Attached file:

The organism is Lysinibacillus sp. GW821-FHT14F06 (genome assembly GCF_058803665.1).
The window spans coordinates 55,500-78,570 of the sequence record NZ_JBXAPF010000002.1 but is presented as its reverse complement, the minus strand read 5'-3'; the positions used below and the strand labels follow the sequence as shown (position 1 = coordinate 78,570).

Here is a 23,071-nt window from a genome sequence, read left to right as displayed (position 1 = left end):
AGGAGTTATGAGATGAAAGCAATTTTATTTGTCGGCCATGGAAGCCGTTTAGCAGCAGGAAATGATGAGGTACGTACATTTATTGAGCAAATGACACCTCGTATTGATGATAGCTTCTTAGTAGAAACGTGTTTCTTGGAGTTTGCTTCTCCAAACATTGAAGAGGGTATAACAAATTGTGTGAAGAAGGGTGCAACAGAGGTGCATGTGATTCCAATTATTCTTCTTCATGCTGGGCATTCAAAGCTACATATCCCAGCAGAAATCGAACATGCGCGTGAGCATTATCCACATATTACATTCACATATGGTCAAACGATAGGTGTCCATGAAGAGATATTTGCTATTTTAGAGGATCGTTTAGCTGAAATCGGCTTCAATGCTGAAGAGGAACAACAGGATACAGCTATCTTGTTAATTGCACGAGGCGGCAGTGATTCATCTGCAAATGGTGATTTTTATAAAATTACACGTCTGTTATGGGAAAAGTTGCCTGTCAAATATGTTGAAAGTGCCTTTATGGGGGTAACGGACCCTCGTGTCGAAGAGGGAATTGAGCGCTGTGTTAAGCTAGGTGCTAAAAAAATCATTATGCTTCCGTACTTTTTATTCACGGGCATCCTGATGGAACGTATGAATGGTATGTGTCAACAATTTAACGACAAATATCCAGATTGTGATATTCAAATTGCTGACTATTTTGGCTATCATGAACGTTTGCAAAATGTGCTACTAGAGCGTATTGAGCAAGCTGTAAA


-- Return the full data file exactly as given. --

The organism is Lysinibacillus sp. GW821-FHT14F06 (genome assembly GCF_058803665.1).
The window spans coordinates 55,500-78,570 of the sequence record NZ_JBXAPF010000002.1 but is presented as its reverse complement, the minus strand read 5'-3'; the positions used below and the strand labels follow the sequence as shown (position 1 = coordinate 78,570).

Here is a 23,071-nt window from a genome sequence, read left to right as displayed (position 1 = left end):
AGGAGTTATGAGATGAAAGCAATTTTATTTGTCGGCCATGGAAGCCGTTTAGCAGCAGGAAATGATGAGGTACGTACATTTATTGAGCAAATGACACCTCGTATTGATGATAGCTTCTTAGTAGAAACGTGTTTCTTGGAGTTTGCTTCTCCAAACATTGAAGAGGGTATAACAAATTGTGTGAAGAAGGGTGCAACAGAGGTGCATGTGATTCCAATTATTCTTCTTCATGCTGGGCATTCAAAGCTACATATCCCAGCAGAAATCGAACATGCGCGTGAGCATTATCCACATATTACATTCACATATGGTCAAACGATAGGTGTCCATGAAGAGATATTTGCTATTTTAGAGGATCGTTTAGCTGAAATCGGCTTCAATGCTGAAGAGGAACAACAGGATACAGCTATCTTGTTAATTGCACGAGGCGGCAGTGATTCATCTGCAAATGGTGATTTTTATAAAATTACACGTCTGTTATGGGAAAAGTTGCCTGTCAAATATGTTGAAAGTGCCTTTATGGGGGTAACGGACCCTCGTGTCGAAGAGGGAATTGAGCGCTGTGTTAAGCTAGGTGCTAAAAAAATCATTATGCTTCCGTACTTTTTATTCACGGGCATCCTGATGGAACGTATGAATGGTATGTGTCAACAATTTAACGACAAATATCCAGATTGTGATATTCAAATTGCTGACTATTTTGGCTATCATGAACGTTTGCAAAATGTGCTACTAGAGCGTATTGAGCAAGCTGTAAA